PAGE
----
Before we had labels like ‘neurodiversity’, terms like ‘learning difficulties were often thrown around. While unhelpful and vague, it’s easier to use learning difficulties, than deal with the complex ways that people on the spectrum deal with the world.
We say we value diversity, but it doesn’t feel like it.
With diversity comes multiple perspectives. When team members bring a variety of backgrounds, cultures, and experiences, they are more likely to solve problems and be innovative. Yet, if we’re all honest with ourselves, there’s one type of diversity that we consider much less; diversity of thought.
“You can see the difference between box-ticking and people being really committed and seeing the value in diversity.”
A lot of autistic people see the world completely differently, which has great potential to hugely benefit creative teams, accessing a viewpoint that neurotypical people wouldn't be able to access. Integrating people on the spectrum into a diversity program is nothing short of difficult.
When we say spectrum, think less like a linear spectrum showing how much someone is autistic, and more like a radar chart. From person to person, the intensity of each autistic trait can vary. So, there’s no quick start guide to hiring people on the Autism spectrum into your creative team. What it takes is empathy, understanding, and open dialogue. But it also takes some learning.
How do we get where we want to be?
Sometimes, you may have an inkling about someone’s neurodiversity but not everyone feels comfortable with disclosing their diagnosis. In a supportive environment, disclosure can be a positive and rewarding experience. But if neurodiversity is not talked about in a workplace, it's not easy to know whether to expect a positive or negative response to your disclosure.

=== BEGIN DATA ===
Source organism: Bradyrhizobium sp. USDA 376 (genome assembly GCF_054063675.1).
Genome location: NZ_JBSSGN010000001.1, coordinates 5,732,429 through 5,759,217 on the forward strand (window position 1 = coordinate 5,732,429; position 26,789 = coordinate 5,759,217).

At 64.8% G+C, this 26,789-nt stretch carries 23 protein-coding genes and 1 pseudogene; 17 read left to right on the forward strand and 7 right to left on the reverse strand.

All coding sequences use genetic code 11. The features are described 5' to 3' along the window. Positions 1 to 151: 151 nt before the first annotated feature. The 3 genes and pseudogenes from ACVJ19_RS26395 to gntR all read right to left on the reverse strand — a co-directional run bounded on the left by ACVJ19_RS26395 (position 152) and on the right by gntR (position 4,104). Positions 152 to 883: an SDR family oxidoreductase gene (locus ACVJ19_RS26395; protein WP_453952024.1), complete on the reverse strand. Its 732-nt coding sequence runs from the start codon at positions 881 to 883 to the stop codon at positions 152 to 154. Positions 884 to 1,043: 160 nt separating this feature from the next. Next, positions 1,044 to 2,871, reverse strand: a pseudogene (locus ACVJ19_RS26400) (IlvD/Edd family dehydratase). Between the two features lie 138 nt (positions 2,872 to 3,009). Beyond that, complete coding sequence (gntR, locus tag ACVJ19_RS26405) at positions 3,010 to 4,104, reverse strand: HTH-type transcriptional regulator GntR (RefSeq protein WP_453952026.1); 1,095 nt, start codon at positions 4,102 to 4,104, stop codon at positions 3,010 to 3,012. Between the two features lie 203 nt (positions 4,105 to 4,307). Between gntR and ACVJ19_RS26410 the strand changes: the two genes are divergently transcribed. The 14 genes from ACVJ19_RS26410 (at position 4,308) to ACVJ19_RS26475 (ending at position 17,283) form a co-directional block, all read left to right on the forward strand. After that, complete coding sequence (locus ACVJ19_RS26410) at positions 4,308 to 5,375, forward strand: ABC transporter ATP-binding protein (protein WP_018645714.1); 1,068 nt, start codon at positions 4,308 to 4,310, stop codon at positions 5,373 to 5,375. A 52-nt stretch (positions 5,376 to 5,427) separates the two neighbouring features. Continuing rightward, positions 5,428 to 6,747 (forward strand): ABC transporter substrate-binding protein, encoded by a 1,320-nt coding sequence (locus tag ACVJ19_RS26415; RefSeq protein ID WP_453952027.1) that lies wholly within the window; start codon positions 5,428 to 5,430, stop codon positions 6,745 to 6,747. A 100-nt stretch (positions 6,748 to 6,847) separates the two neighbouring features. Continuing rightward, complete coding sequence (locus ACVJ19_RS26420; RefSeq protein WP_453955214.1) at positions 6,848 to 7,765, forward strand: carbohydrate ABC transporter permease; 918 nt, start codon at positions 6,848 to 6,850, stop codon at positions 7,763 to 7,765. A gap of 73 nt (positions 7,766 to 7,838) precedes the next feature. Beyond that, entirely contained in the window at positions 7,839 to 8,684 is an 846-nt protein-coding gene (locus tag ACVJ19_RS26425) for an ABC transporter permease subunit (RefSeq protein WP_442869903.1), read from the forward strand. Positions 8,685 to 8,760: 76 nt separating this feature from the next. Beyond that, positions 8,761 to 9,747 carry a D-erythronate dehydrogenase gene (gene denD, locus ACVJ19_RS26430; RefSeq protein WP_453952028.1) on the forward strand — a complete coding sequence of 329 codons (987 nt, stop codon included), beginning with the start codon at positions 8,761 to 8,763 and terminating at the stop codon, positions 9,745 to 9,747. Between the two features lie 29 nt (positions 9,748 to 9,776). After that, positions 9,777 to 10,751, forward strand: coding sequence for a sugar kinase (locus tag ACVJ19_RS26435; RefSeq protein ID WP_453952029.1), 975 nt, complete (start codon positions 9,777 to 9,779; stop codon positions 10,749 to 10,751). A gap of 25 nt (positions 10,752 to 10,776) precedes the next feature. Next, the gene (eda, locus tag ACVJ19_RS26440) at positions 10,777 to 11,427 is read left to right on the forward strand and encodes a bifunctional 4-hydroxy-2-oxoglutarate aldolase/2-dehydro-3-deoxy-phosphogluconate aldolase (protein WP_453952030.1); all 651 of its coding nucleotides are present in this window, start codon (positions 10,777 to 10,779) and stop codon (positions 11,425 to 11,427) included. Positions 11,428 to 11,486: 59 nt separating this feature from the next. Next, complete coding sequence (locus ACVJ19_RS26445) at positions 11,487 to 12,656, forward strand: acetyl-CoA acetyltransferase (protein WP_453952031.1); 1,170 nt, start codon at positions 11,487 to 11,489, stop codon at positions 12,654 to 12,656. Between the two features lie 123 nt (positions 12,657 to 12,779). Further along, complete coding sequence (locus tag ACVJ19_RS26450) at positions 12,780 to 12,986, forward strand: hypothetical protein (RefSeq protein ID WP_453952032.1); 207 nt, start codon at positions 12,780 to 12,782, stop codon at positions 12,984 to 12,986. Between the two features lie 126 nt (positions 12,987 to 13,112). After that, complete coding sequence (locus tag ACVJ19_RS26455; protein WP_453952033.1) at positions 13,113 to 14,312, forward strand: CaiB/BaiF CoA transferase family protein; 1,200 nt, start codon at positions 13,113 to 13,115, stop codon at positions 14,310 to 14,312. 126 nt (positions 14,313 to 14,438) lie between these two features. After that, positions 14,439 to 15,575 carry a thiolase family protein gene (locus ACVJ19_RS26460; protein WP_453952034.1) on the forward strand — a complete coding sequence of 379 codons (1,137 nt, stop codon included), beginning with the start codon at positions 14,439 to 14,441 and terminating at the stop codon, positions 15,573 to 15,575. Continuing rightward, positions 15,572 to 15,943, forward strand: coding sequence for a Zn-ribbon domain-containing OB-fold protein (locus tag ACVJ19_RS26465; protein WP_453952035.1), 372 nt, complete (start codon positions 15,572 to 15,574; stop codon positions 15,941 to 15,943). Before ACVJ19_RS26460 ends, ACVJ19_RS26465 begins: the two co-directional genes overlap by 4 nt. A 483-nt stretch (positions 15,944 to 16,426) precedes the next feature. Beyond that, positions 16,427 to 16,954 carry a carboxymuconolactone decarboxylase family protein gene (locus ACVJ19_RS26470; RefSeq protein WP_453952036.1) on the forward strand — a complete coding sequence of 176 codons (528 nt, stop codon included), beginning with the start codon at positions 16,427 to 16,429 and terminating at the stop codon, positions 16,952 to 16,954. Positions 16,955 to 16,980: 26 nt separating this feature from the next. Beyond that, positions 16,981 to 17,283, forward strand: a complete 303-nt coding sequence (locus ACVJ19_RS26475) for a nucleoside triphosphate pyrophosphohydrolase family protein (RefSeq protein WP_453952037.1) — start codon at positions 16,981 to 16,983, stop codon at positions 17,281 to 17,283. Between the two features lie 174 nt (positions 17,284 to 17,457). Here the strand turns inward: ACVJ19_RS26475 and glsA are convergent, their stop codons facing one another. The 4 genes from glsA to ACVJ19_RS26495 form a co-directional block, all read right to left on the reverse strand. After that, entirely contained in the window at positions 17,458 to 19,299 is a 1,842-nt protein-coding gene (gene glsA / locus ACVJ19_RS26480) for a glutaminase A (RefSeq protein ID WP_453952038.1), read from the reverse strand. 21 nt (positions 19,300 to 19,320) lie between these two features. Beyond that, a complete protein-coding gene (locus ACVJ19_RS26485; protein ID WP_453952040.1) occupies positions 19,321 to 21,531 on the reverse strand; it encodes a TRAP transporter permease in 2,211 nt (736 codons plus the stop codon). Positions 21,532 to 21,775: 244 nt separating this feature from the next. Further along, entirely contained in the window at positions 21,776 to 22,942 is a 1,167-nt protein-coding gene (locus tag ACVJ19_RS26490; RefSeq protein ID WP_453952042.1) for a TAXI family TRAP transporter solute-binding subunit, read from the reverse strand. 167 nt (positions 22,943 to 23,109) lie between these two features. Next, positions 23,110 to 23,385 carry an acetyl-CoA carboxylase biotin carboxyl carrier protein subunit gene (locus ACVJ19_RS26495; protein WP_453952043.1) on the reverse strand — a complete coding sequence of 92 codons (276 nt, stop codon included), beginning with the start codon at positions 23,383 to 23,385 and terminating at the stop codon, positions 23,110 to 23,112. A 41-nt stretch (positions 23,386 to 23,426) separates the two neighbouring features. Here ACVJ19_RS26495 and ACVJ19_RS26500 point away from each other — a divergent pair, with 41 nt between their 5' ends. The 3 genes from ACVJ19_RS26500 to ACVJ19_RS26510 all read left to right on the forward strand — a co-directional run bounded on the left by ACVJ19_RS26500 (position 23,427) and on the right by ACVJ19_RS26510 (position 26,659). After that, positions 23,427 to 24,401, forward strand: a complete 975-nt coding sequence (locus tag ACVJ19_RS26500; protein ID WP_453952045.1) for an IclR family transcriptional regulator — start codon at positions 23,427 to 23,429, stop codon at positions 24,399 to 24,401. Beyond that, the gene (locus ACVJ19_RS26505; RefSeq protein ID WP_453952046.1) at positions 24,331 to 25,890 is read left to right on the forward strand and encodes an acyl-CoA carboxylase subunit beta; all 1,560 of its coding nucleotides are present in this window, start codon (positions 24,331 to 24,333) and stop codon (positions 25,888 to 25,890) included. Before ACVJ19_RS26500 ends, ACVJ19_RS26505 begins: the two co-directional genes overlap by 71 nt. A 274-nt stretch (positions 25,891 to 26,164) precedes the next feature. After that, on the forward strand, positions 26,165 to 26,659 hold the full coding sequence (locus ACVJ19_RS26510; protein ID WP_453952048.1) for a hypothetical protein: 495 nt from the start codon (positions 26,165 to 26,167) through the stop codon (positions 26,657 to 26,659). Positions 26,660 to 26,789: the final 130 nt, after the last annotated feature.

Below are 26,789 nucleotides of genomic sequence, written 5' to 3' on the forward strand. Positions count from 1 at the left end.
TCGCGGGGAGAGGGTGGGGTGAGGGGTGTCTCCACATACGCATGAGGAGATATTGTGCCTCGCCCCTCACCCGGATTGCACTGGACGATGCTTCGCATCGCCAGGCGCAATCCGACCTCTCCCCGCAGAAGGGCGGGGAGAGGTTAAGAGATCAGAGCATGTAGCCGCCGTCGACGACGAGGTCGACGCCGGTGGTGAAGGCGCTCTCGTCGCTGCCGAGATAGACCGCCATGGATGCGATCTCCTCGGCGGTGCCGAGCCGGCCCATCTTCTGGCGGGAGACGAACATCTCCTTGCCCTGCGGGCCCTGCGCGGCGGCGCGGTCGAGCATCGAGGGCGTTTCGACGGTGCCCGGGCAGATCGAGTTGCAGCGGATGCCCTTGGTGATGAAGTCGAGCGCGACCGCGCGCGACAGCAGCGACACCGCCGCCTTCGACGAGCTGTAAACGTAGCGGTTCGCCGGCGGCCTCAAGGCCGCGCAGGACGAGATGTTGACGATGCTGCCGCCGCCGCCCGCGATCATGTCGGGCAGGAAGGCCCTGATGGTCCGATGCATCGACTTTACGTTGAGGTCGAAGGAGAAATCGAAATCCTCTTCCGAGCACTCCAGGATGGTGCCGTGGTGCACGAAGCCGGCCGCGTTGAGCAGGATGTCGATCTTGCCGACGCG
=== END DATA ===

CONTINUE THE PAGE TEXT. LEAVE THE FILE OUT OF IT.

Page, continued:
Neurodiversity inclusion should be explicit in your diversity policies so that candidates, employees, and colleagues feel comfortable getting the support they need. Inclusion should extend to ways of working and workspaces.
With people on the Autism spectrum specifically, it’s beneficial to have inclusive spaces to accommodate their needs. From company-wide understanding to foster a supportive and inclusive environment, opt-in socials, and events. To the physical working space — quiet working areas and a consistently allocated desk space.
In short, there’s no quick win. It takes some communication, some collaboration, and some trial and error.
The resources out there are sparse, particularly relating to the creative fields. You may be trawling through writing to educate yourself. The quickest option is to talk to your neurodiverse employees and integrate them into your diversity committees. The diverse and nuanced nature of neurodiversity means that you’ll have to adapt and flex to the needs of your teams.
The handbook highlights that while nearly all creative companies recognise the value of neurodiversity in the workplace only very few have ND-friendly policies and practices in place. It goes on to provide a range of practical solutions companies can adopt to make their workforces more accessible in areas including recruitment, mentorship, and career progression. Specific recommendations include neurodiversity awareness education for all employees, providing flexibility around the job application process, and also some less obvious suggestions such as a buddy system to help new recruits better understand unwritten social rules.
The National Autistic Society is the UK’s leading charity for people on the autism spectrum. They provide support, guidance, and advice, as well as campaigning for improved rights, services, and opportunities to help create a society that works for autistic people.
What is Autism anyway?
About 1–2% of the UK population are autistic. Autism impacts how a person perceives the world and interacts with others, making it difficult for them to pick up social cues and interpret them. Social interactions can be difficult as they can have difficulty ‘reading’ other people and expressing their own emotions. They can find change difficult and uncomfortable. People on the autistic spectrum are often very thorough in their work, punctual, and rule observant. Many autistic people develop special interests and can hold high levels of expertise in their given topic.” (Acas)